How to integrate 10 HTPCs, solve the noise issues, make it cheap and inexpensive, make it flexible, make it simple to use, and use nothing but off-the-shelf parts.

HTPCs Beget HTPCs

Chris Bomicino | Home Media Networks

HTPCs Beget HTPCs
By Chris Bomicino
Submitted by Home Media Networks

How to integrate 10 HTPCs, solve the noise issues, make it cheap and inexpensive, make it flexible, make it simple to use, and use nothing but off-the-shelf parts.


It all starts, innocently enough, with the notion of watching TV on your PC. You read all the PC articles, the reviews, and the bulletin boards and finally make your choice on a PC TV Tuner solution. You drop the cash, bring the quid, spend freely the moolah and buy what you believe is the best piece of hardware available to mankind. Armed with pages of instructions, printed information, and of course all the latest drivers; you begin the arduous task of installing the hardware, connect the cables, loading software, then reloading software, and reloading software some more. With a little patience and much more luck, onto this world you have delivered TV to your PC. Congratulations, you've just started your journey into the HTPC (Home Theater PC) realm.

For those of you reading this article, you probably have a good idea of how to use an HTPC. The layout, buttons, controls and such are starting to become more and more identical. A defacto standard seems to be coming together, as one would expect in a new technology area. The reasons for designing my HTPC system, and yes the implementation you are about to read about goes well beyond just sticking a PC next to a TV, the reasons ultimately came down to a few major reasons; noise, flexibility, and ease of use, all at the top of the list. The ability to turn on the TV and begin watching TV right away, no waiting for the PC to Boot Up, no waiting for Showshifter to launch, and no navigation required to activate the TV module. Most everyone has come to expect, to turn the TV on and see a TV show. Using the controller, channel up or down along with volume up and down. Thus the quest started.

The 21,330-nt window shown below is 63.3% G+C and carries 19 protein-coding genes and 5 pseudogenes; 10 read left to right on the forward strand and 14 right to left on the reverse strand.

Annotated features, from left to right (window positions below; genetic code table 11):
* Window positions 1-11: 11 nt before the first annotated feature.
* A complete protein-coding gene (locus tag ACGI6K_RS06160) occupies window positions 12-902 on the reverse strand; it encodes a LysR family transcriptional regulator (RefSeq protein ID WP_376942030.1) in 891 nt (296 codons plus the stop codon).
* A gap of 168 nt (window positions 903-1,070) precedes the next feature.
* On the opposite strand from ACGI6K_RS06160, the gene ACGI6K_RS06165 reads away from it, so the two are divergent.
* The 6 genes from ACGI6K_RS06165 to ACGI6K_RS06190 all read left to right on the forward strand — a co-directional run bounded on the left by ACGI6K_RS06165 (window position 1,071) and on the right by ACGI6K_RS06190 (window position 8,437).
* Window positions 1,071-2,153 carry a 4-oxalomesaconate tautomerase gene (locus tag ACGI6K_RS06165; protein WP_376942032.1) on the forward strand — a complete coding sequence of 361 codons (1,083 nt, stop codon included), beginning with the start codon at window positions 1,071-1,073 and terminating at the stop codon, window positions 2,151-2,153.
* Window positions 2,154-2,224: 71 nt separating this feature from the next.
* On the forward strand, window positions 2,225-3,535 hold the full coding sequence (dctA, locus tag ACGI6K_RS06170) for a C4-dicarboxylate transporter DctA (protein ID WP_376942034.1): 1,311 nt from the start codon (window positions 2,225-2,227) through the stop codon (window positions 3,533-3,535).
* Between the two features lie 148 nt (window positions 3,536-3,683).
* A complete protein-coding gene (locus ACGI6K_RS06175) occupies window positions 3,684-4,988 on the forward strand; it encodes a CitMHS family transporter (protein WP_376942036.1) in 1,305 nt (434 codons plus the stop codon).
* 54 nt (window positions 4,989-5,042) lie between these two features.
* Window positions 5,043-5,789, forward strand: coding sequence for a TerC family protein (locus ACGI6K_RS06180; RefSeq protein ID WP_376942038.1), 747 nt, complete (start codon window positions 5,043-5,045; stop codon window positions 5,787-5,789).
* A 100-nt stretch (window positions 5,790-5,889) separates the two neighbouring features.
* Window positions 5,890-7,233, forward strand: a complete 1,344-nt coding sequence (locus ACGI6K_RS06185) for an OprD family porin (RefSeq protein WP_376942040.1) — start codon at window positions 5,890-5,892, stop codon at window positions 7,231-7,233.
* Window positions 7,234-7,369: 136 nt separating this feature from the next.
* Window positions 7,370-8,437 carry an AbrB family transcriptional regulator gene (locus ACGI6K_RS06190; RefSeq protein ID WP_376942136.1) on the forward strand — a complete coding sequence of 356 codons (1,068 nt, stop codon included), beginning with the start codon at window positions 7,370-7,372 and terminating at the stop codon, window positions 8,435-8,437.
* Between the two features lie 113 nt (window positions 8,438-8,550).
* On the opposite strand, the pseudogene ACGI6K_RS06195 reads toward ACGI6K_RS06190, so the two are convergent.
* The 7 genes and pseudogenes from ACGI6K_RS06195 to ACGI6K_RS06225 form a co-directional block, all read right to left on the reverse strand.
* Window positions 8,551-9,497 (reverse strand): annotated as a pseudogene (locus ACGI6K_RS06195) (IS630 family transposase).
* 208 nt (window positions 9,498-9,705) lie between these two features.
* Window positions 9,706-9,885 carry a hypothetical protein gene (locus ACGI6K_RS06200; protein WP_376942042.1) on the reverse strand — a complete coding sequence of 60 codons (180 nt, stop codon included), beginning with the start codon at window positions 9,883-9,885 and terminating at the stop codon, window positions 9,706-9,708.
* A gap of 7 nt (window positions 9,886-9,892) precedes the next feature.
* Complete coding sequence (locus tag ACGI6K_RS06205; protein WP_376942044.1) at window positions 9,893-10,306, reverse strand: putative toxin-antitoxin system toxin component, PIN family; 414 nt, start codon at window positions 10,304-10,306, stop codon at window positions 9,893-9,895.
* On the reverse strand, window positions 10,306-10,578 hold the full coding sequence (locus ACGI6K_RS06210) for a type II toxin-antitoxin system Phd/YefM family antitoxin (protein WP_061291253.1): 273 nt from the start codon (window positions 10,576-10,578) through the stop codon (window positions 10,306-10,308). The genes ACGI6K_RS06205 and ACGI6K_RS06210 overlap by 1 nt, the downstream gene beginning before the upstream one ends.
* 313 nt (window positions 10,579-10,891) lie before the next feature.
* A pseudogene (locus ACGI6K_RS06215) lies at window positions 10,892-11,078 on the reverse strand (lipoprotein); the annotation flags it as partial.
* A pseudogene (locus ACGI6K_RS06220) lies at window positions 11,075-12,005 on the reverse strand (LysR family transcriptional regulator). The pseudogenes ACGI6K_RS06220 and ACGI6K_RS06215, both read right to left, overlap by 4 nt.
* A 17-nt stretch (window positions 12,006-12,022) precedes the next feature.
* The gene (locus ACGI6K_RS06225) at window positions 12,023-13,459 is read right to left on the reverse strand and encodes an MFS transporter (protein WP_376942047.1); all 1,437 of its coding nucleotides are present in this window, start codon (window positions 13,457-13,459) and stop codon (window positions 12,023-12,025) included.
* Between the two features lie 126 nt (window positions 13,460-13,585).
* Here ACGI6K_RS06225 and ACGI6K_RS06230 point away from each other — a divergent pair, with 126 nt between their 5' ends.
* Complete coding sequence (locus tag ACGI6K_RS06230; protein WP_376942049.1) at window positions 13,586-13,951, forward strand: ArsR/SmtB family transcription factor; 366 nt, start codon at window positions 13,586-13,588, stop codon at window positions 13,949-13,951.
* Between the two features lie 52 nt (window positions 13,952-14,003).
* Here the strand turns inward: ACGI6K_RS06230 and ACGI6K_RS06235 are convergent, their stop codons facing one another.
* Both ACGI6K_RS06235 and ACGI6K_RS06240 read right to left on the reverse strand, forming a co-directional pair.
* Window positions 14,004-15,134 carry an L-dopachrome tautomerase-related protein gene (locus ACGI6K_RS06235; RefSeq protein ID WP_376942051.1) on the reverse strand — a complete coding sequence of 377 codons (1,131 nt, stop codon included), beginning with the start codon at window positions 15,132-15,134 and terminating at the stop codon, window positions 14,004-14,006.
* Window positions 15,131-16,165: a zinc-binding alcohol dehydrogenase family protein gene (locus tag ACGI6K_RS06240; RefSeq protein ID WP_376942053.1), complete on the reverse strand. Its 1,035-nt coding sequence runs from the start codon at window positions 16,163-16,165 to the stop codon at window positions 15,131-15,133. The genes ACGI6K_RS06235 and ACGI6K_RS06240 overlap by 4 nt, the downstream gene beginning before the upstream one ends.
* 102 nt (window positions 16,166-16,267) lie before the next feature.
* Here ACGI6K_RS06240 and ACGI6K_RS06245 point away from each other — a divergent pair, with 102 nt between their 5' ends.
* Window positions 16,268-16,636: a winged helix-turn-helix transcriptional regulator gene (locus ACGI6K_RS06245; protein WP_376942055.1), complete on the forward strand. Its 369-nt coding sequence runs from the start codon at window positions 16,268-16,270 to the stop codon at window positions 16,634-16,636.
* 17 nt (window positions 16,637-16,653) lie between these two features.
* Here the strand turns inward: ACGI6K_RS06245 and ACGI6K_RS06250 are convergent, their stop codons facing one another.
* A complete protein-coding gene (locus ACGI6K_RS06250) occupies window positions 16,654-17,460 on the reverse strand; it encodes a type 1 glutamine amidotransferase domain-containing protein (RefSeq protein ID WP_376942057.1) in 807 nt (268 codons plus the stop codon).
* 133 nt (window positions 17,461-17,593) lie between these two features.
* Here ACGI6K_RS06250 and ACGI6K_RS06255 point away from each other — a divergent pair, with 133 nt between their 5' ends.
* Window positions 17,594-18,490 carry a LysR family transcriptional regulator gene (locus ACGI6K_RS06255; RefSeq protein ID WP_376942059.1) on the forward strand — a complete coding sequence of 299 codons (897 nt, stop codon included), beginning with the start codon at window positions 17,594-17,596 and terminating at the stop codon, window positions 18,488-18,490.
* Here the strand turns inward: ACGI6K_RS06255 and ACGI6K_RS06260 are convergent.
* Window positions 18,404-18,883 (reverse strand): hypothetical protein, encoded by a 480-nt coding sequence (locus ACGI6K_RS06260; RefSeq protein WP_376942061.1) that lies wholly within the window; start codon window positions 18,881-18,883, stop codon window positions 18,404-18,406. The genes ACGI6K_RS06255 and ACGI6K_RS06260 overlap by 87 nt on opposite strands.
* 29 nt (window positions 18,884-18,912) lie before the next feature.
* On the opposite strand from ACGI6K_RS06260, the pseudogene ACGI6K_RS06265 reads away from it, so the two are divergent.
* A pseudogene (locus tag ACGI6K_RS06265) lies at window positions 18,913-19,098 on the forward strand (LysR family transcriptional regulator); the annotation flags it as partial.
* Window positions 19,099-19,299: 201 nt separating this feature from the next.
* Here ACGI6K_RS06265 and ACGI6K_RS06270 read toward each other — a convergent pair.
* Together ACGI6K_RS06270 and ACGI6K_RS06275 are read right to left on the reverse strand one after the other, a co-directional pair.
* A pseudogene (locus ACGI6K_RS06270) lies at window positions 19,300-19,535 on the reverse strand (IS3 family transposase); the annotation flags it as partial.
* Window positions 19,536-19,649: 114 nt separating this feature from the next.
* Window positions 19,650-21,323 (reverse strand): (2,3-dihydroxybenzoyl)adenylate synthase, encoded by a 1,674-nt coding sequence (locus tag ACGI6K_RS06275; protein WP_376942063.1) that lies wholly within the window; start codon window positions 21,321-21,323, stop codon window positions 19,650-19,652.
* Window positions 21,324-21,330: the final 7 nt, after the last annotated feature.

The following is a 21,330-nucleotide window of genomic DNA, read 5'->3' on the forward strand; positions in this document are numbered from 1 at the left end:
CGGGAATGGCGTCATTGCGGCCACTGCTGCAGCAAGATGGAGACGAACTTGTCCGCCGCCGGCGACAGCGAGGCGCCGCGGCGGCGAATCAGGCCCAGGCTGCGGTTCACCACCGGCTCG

TEN HTPCS ANYONE?

If these obstacles aren't enough, I had to throw another dimension into this matrix, 10 HTPCs. I've been called nuts, geekophile extraordinaire, even uber-geek by some. The question arises "What can 10 HTPCs give you that just one HTPC can't?" The simple answer is flexibility. Flexibility is one of the top three reasons for my design, and soon it will all be made clear. Think about how many rooms you have in the house, and now how many rooms have a TV. Now envision Showshifter beyond just Home Entertainment. Imagine Showshifter capable of providing weather, or a place to store cooking recipes, how about a web phone with video or a video intercom system. Imagine if you want a whole house audio system, video system, or combination thereof. You see, when you look at Showshifter beyond just entertainment media, and in what rooms you would like access to this information, 10 HTPCs don't seem that far fetched anymore.

I can hear the laughs and chuckles already, but the truth is I'm not the only one using the HTPC. Albert Einstein once said, "Any intelligent fool can make things bigger, more complex, and more violent. It takes a touch of genius -- and a lot of courage -- to move in the opposite direction." This was explained to me once in even simpler terms, "Any idiot can make a complex machine, but it takes a genius to make it simple". People have an idea, an understanding, on how to use today's TV's. A certain amount of menus, setup, and a few other goodies aren't a big deal anymore. But for all the sophistication, an underlying cardinal rule has been followed by all TV makers. When you turn on the TV, you should see TV.

I violated this cardinal rule, and the results were clearly evident. From families to friends, the running joke was the TV could do everything under the sun, except watch TV. Not only was this irritating, but true, which made it even worse. So I set out to resolve the three major goals, to eliminate the noise, provide flexibility, and simplify the ease of use. Oh, and the most important over-riding requirement; ► everything had to be inexpensive and off-the-shelf, no custom parts.

The Design

HOW MANY HTPCS CAN FIT IN A HOME?

Now it's time to get into the real guts of this article. How to integrate 10 HTPCs, solve the noise issues, make it cheap and inexpensive, make it flexible, make it simple to use, and use nothing but off-the-shelf parts. Phew, a tall order! Here are some pictures of the rooms that will have HTPCs connected to them.

I had to make some assumptions about the environment I was about to tackle, and luckily I had an ace up my sleeve. But first my assumptions

The assumptions were:

  1. Each TV has a built in NTSC Cable TV tuner (Channels 1-125 NTSC)
  2. Each TV has built in speakers
  3. Each TV placement has a CAT 5 cable, Coax, and Telephone connector

NECESSARY BACKROUND INFO !!

The house in question was a custom home, built by my wife and me. This allowed me the opportunity to pre-wire the entire house, by the way I did. The builder wanted an arm and a leg to do it, so I did it myself. Each room in the house has 4 outlets. Each outlet is comprised of the following connections:

  1. RG-6 Quad Shield Coax
  2. CAT 5 twisted pair Network cable
  3. CAT 3 twisted pair wire for Telephone

Each outlet is a home run, meaning that every outlet, the three cables identified above, go back to a central location. No connections are daisy chained anywhere. In total, I have around 4,000ft of wire circumventing throughout my home, not including the power lines.